Private Banking is a service offered to clients who have considerable assets and who, being characterised by financial needs that are not easily classifiable, turn to a bank (even a specialized bank or a non-banking intermediary) for a "tailor made" service that is built around the specific requirements that are called for1. There are completely different logics behind private and retail banking: a private banker (or a personal banker who usually acts as a partner to an investor who qualifies with lower levels of capital) builds up a one-to-one relationship with the client, recommending solutions that fit the client’s profile (in respect to the band of assets held) and that are characterised by different levels of sophistication according to the specific needs shown. On the contrary, retail bankers work with well-defined types of clients -with differing needs and expectations- and to whom pre-packaged services (mass customization) are directed. A solution that is somewhat standardised can also be offered by a private banker in the initial phase of the relationship, if his/her counterpart has not already demonstrated a certain autonomy in evaluating his/her own financial needs. In general, clients who resort to intermediaries usually give an unconditional authorisation for the management of the assets entrusted (passive investors). This does not exclude the presence of "active investors", who still keep under control their investments; and of the so-called "self confidents", for whom a private banker is merely an executor of previously taken financial (or non-financial) decisions. Especially in the case of an "active investor", where the intermediary has to reach an agreement on the investment ideas that are proposed, the levels of professionalism and competence required of the employee who establishes contact with the client are considerably important. Owing to the variety of issues involved, normally intermediary banks that carry out this service (especially commercial banks who reserve a specialised area of business for this activity) or very big groups work through a product company. Even small or medium-sized intermediaries can provide a service. These normally look to external professionals to find solutions that they can then adopt to fulfil the requirements of their clients.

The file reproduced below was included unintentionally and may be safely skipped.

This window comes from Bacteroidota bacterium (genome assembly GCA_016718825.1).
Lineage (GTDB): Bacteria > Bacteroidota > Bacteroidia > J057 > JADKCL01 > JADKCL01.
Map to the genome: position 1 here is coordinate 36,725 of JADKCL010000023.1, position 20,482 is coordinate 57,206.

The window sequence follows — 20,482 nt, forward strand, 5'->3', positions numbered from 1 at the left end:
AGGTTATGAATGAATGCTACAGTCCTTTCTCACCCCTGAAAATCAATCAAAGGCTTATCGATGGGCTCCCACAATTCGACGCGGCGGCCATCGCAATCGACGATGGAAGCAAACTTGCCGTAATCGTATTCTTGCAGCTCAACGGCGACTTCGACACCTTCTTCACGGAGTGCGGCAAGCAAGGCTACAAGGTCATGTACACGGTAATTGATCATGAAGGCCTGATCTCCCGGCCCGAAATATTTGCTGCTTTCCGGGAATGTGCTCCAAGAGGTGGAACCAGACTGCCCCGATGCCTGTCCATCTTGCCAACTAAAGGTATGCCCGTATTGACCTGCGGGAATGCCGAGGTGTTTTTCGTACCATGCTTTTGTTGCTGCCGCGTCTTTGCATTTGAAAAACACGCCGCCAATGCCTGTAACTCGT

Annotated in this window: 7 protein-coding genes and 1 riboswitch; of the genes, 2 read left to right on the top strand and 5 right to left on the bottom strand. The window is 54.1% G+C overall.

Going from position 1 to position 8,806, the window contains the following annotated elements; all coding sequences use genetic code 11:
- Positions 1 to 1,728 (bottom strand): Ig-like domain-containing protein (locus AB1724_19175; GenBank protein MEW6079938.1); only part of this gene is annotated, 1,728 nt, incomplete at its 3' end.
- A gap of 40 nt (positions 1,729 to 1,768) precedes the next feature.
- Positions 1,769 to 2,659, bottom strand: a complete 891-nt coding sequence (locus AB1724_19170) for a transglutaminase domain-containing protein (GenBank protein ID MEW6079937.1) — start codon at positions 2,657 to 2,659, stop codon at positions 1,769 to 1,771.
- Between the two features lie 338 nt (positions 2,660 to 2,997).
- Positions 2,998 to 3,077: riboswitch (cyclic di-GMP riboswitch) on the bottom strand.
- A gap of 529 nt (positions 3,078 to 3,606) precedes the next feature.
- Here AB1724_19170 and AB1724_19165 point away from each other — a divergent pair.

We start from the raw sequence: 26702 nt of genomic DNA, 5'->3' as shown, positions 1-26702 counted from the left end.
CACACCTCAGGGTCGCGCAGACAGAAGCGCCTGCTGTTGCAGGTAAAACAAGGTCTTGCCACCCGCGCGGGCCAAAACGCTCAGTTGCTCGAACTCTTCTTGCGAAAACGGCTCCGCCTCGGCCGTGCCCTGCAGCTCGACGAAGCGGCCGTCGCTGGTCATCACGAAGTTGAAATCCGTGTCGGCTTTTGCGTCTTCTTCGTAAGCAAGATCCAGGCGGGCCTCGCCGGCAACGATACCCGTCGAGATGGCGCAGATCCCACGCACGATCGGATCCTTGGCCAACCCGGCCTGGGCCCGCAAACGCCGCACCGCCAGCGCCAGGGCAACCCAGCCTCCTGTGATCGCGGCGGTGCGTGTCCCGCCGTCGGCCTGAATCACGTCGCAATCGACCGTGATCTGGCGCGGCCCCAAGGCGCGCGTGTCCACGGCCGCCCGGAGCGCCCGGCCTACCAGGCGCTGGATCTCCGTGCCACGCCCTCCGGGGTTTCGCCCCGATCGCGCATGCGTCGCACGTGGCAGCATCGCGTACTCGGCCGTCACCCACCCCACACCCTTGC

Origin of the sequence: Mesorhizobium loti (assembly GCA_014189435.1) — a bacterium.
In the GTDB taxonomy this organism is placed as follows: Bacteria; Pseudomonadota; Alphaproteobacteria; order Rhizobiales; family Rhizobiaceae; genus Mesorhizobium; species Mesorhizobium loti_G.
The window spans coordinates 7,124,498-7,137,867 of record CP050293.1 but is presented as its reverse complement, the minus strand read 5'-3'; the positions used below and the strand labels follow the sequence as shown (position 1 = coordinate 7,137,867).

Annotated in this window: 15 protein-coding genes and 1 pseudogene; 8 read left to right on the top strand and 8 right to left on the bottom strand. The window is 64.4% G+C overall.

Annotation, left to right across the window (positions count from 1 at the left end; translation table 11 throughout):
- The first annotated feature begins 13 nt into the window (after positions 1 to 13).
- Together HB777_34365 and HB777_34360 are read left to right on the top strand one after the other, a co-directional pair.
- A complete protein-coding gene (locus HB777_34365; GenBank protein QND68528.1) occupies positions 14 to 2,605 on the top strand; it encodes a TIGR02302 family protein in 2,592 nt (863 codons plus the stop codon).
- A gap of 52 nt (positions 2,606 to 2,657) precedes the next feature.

The very nature of private banking does not allow the exhaustive number of services that this business offers to be fully listed. There is usually a service that offers a management of financial investments and the related advice (a service typically provided by European banks). It can also include real estate management and advice in buying or selling works of art (as in America), and in markets characterised by a high cultural awareness in finance, they even go as far as to provide assistance with taxation issues, trusts and inheritance matters (carried out in off-shore centres). It is possible to divide the main services offered into two generic categories (even if incomplete): 
a) Services that mostly include the management of financial or property assets and advice in matters of investments;
b) Secondary services that are offered in connection to those above and that include functions such as financial intermediaries, investing in foreign currencies, in commodities, advice in inheritance or fiscal matters and in the trading of works of art.
It is just as difficult to establish the target clients who could qualify for private banking if we need to give a clearer definition of "investors with considerable assets". Even if there is no apparent relationship between the sophistication of a client and the amount of assets he/she has, for obvious operational reasons, banks tend to associate the level of personalisation of the service offered to "how much" a client has. Providing a service means the bank has to create a structure and offer clients the numerous resourses it makes available. Given that a client with very small assets is unlikely to be interested in accessing services that are too highly specific, the "cost" of the service has to be taken into consideration. A segmentation of theses clients, with the related allocation of services, has to undoubtedly be made according to the amount of assets the client has, in such a way that the profit margins correspond to the resources put on offer.
Clients can be classified as follows:
- Ultra High Net Worth Individual (UHNWIs);
- High Net Worth Individual (HNWIs);
- Affluent.
The so-called "affluent" clients, who belong to the lowest quantitative band, generally have a " wealth" that exceeds one million dollars. These clients usually entrust the total of their savings to a single bank. "High Net Worth Individuals" usually have assets worth more than 10 million dollars but do not qualify for the 25 million dollar band, which is reserved for "Ultra High Net Worth Individuals". Both the "high" band categories of clients have a tendency to split their savings up between more than one private banker, also to obtain the best possible mix of investments from their financial resources. This characteristic is generally considered to be a stimulus for the intermediary to maximise the efficiency and service he/she provides in view of customer satisfaction. Another indication that helps in assigning the client to one of the above segments is the level of income of the potential investor. The quantitative bands are also formed by taking into account both the expected value of new wealth and the work done by the individual, which are used to measure the potential growth of this variable.
1Resti A., (2003), "Il Private Banking", Bancaria Editrice.
Editor: Mirko IORI